More Sandstone Trials

Got some inspiration with the results of trials by @VinVenture.
I had two things I wanted to see done like this.
Underwhelmed yet pleased, but this is from my design choices more than the process.

Things learned.
Focus on slow speed/high power Cut. Anything less just looks like scratches and you want the heat to glass the sandstone.
Avoid the edges. Too near and the heat absorbed will cause stress cracks.
Keep it simple. Even though I converted my designs to a single line format to cut fast, one was still too complex for this format and the other was okay but nearing too complex. If your design resembles the Nazca Lines in Peru like VinVenture’s did, you will be pleased.

All in all, some fun experiments. I have seen similar results with some other stone (maybe was a shale). If you liked the results shown and have some simple designs that interest you, sandstone is cheap, easy to find, absorbs liquids spills, and is usually ready to go as a coaster.


Thanks for this. I too am interested in trying this out.


I really like it! Have you tried masking first? I’m wondering if the char look could be avoided, but possibly not. I’d love to see some gold acrylic paint flooded into the characters, I think that would be cool.


Love it! Those were my settings as well. Lowest speed, highest heat. The black script printed really well on the coaster.

Did you have any problems with overheating? It did it twice until I finally vented it out the window instead of the filter.


I have a Pro, that extra cooling probably matters.
No heat problems other than the first attempts were too close the edge.

You have to really dial up the heat on the coaster @cynd11. I suspect it would just ignite any sort of masking. The ‘engrave’ looking white outline is a heat residue effect from having to get it hot enough to glass.
If you are going to try and paint into the groove, you could probably get away with more of an engrave approach. That looks like a very fine chisel was used to scrape at it and there would be no reason to glass the sandstone then paint over it.
Sandstone absorbs liquids, so if you do paint on it, I wonder how that would add to the effect or just bleed into a mess. (hmm, where did I toss those cracked ones?).


Nice. And if you lose the one on the right, I’m sure someone will gather a fellowship to return it to the fires laser whence it came.


I had no idea this was possible. Another rabbit hole…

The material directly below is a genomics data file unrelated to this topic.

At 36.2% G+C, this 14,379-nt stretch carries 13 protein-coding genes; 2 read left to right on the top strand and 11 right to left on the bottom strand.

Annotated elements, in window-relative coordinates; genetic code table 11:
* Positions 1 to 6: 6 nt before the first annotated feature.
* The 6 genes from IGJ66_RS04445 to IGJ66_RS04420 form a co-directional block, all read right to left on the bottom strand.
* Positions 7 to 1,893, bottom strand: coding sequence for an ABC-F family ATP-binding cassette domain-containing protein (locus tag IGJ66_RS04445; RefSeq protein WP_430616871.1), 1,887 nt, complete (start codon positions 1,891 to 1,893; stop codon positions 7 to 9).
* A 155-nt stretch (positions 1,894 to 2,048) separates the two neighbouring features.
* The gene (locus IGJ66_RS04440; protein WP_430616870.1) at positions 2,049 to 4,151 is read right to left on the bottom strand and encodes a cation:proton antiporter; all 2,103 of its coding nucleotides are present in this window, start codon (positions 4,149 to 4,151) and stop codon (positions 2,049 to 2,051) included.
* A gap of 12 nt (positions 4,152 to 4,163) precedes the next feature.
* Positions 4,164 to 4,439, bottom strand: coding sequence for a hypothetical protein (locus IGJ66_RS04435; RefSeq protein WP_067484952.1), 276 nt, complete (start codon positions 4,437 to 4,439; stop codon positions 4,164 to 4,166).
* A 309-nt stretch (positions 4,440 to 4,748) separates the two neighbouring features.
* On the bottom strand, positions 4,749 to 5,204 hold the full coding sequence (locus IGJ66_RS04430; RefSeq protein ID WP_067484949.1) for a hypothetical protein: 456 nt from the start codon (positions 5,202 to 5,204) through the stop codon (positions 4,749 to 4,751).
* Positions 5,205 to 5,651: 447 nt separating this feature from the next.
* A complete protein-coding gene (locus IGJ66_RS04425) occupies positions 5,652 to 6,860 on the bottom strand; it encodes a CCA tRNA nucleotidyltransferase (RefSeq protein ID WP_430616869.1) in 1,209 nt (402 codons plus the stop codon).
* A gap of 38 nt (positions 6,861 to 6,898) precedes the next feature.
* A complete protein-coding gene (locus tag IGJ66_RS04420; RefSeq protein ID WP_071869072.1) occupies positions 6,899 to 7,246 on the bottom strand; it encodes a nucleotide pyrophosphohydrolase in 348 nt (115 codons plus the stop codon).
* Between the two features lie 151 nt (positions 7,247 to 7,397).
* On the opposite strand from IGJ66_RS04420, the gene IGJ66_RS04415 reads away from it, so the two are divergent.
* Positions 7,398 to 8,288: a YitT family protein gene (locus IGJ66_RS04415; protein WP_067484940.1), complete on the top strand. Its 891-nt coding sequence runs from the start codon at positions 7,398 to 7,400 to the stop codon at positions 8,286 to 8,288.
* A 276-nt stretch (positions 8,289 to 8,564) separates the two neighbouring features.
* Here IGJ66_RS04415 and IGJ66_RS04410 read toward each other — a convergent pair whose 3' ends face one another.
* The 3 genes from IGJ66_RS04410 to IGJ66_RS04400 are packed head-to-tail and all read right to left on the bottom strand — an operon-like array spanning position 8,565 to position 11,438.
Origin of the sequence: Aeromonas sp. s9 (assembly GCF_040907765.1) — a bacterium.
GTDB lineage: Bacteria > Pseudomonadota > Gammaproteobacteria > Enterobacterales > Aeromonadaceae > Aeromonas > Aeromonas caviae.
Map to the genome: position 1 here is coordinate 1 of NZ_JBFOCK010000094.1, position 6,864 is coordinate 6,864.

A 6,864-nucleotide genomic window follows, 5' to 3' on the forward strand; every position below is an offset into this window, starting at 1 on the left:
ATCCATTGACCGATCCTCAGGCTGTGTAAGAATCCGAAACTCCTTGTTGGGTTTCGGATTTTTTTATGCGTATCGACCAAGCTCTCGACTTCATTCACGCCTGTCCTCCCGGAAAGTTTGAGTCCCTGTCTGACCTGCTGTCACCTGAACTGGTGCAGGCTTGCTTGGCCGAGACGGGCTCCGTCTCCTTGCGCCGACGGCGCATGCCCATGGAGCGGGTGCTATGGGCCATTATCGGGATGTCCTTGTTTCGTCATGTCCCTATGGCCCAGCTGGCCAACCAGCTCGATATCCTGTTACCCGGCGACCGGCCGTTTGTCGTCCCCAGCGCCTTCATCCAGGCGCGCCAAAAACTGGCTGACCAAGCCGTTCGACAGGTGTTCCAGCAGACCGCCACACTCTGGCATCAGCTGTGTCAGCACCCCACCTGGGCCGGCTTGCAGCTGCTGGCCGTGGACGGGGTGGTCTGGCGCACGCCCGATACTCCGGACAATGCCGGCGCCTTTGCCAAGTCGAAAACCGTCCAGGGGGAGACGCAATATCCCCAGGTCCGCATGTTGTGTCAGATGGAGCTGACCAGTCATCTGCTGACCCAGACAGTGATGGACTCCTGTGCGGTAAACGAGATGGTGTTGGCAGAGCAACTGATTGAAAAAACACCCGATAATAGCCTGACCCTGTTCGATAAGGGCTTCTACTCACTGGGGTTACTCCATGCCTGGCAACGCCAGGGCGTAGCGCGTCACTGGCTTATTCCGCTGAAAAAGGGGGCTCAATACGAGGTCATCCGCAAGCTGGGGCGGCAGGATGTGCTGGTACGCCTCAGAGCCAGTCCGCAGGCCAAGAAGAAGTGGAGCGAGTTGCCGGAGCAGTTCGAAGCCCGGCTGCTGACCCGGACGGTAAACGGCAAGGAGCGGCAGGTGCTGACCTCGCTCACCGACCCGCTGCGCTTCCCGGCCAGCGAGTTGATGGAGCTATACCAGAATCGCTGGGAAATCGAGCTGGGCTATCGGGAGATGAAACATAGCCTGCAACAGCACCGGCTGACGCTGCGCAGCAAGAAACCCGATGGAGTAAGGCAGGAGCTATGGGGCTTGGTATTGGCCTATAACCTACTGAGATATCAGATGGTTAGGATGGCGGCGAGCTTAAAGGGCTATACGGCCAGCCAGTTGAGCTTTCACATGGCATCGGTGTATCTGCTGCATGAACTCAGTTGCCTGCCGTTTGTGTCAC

I have a pro - I just think the filter that came with it is full. Putting it out the window worked like a charm!

More curious than anything.
If you have a window slot available to flush the system, why are you wasting time and money farting around with a filter?
Seems counter productive…

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I tried this with slate. There were mixed results. Never got too deep into it, but slate will get glassy so it is an option, too.

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It’s not really a window slot, per say, but more that I opened my classroom window with a crank, stuck the hose out, shut it a bit, and stuffed pillows in the crack so that the snow doesn’t come in, lol. The filter box wasn’t well researched - they thought it would help it be self-contained in a classroom when they bought it and didn’t realize that there were frequent $250 filter changes. (I’m not going to be the one to tell them, I’ll let the other teacher do that.) Here is a photo of my very sophisticated setup.


Must. Resist.

Do not buy a bunch of sandstone coasters on AMZ.

Thanks for the info!


Very nice work, I am venturing out to try this myself. Have you tried using tile yet?

Played with it ages ago.
Kind of got tied up with the painted resources and almost went back to tile. That started canvas but I moved to MDF because I have a lot of it and results are the same no matter the medium. Painted resource is a coin flip. It either comes out epic or a tosser. The unknown aspect keeps it fresh.

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Yay it isn’t just me then.

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